1951 Bazin founded Cahiers du Cinema, an influential film magazine, where these ideas were further developed. The magazine would provide an intellectual platform to young cinephiles who would critique the stagnant state of French cinema by referring it to as Le cinema du papa. By consensus the creative highpoint of this movement falls between 1958 - 1962. François Truffaut, Claude Chabrol, Jean-Luc Godard, Eric Rohmer and Jacques Rivette, all critics at the Cahiers, have been acknowledged as the heart of the movement, and are known as the Young Turks of the New Wave. Loosely speaking, they advocated objective continuity and mise en scène over experiments in editing and visual effects. In general, they also showed preference for Italian neo-realism over Hollywood's artificial reality, its studio system and big budgets. Though Chabrol was the first one to make a professional breakthrough with Le Beau Serg in 1958 and Les Cousins in 1959, it was Truffaut's 400 Blows that announced the arrival of the wave along with Resnais' Hiroshima mon amour, both stealing awards at Cannes. This event was followed by another major event in the history of the wave: the arrival of Godard's Breathless in 1960 that enchanted the movie lovers everywhere.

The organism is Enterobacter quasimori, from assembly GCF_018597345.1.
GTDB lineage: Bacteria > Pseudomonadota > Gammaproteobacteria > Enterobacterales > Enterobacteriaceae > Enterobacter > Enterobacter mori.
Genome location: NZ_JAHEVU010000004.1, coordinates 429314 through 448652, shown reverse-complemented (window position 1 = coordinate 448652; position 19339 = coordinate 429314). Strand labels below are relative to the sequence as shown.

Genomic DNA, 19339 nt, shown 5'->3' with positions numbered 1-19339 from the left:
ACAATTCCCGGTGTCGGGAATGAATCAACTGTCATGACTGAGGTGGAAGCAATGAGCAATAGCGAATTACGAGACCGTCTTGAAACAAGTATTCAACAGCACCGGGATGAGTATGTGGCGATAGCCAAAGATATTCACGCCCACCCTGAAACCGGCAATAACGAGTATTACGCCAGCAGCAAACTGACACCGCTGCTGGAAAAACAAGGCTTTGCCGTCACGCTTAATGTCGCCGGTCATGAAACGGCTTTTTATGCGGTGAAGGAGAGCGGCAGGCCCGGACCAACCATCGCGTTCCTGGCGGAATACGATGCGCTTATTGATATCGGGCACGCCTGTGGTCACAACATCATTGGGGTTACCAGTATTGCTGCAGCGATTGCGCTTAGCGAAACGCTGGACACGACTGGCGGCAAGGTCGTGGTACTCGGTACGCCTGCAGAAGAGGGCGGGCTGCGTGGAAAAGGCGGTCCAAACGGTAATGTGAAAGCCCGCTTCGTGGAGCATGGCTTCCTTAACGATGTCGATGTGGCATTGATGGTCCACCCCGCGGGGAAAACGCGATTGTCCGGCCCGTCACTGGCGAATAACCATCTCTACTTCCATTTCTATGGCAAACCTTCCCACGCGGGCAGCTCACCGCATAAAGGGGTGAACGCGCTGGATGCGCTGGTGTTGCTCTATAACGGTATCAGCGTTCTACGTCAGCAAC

Another group of directors from across the Seine were more ambiguously connected to the Wave. Known as the Left Bank Group, its most important directors included Chris Marker, Agnes Varda, and Alain Resnais. Yet there are those who claim that it was Roger Vadim's And God Created Woman and the way Bridget Bardot's sexuality exploded on the cinema screen that made the wave possible. Bardot made the wave happen. Nevertheless it is Jeanne Moreau's cinematic persona that has become synonymous with the French New Wave. And this wouldn’t have been possible without Louis Malle’s iconic Les Amants in 1959.

Related reading

Cahiers du cinéma, edited by Jim Hillier (Harvard University Press, 1985-)

Cahiers du cinéma. Table of contents (AMS Press, 1971).

French New Wave by Jean Douchet; in collaboration with Caedric Anger; translated by Robert Bonnon (D.A.P. in association with Editions Hazan / Cinematheque Française, 1998).

What is Cinema? Essays
, selected and translated by Hugh Gray (University of California Press, 1971) [vol. 2]